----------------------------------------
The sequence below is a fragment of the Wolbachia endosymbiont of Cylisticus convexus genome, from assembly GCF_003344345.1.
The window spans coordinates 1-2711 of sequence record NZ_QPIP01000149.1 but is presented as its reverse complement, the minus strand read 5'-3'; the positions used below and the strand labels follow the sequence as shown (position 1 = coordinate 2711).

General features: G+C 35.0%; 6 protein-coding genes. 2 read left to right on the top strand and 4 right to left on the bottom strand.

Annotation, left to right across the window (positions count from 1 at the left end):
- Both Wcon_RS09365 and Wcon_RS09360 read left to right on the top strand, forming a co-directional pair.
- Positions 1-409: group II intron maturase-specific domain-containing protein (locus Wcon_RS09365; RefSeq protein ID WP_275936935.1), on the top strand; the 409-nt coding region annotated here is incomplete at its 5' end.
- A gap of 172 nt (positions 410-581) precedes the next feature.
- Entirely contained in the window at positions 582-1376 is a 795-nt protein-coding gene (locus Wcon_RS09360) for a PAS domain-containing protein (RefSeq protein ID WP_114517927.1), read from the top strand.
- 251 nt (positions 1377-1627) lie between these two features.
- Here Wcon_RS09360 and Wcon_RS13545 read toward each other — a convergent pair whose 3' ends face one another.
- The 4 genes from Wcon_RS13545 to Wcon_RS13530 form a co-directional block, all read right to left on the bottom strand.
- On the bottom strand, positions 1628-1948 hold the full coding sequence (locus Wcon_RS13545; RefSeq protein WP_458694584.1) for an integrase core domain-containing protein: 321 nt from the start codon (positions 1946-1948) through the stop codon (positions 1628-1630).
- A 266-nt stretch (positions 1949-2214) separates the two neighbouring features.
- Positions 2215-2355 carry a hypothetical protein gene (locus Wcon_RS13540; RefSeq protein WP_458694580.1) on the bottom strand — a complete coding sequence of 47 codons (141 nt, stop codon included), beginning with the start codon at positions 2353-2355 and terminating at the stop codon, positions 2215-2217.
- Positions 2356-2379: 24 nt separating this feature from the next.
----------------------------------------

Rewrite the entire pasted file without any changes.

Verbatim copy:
The sequence below is a fragment of the Wolbachia endosymbiont of Cylisticus convexus genome, from assembly GCF_003344345.1.
The window spans coordinates 1-2711 of sequence record NZ_QPIP01000149.1 but is presented as its reverse complement, the minus strand read 5'-3'; the positions used below and the strand labels follow the sequence as shown (position 1 = coordinate 2711).

General features: G+C 35.0%; 6 protein-coding genes. 2 read left to right on the top strand and 4 right to left on the bottom strand.

Annotation, left to right across the window (positions count from 1 at the left end):
- Both Wcon_RS09365 and Wcon_RS09360 read left to right on the top strand, forming a co-directional pair.
- Positions 1-409: group II intron maturase-specific domain-containing protein (locus Wcon_RS09365; RefSeq protein ID WP_275936935.1), on the top strand; the 409-nt coding region annotated here is incomplete at its 5' end.
- A gap of 172 nt (positions 410-581) precedes the next feature.
- Entirely contained in the window at positions 582-1376 is a 795-nt protein-coding gene (locus Wcon_RS09360) for a PAS domain-containing protein (RefSeq protein ID WP_114517927.1), read from the top strand.
- 251 nt (positions 1377-1627) lie between these two features.
- Here Wcon_RS09360 and Wcon_RS13545 read toward each other — a convergent pair whose 3' ends face one another.
- The 4 genes from Wcon_RS13545 to Wcon_RS13530 form a co-directional block, all read right to left on the bottom strand.
- On the bottom strand, positions 1628-1948 hold the full coding sequence (locus Wcon_RS13545; RefSeq protein WP_458694584.1) for an integrase core domain-containing protein: 321 nt from the start codon (positions 1946-1948) through the stop codon (positions 1628-1630).
- A 266-nt stretch (positions 1949-2214) separates the two neighbouring features.
- Positions 2215-2355 carry a hypothetical protein gene (locus Wcon_RS13540; RefSeq protein WP_458694580.1) on the bottom strand — a complete coding sequence of 47 codons (141 nt, stop codon included), beginning with the start codon at positions 2353-2355 and terminating at the stop codon, positions 2215-2217.
- Positions 2356-2379: 24 nt separating this feature from the next.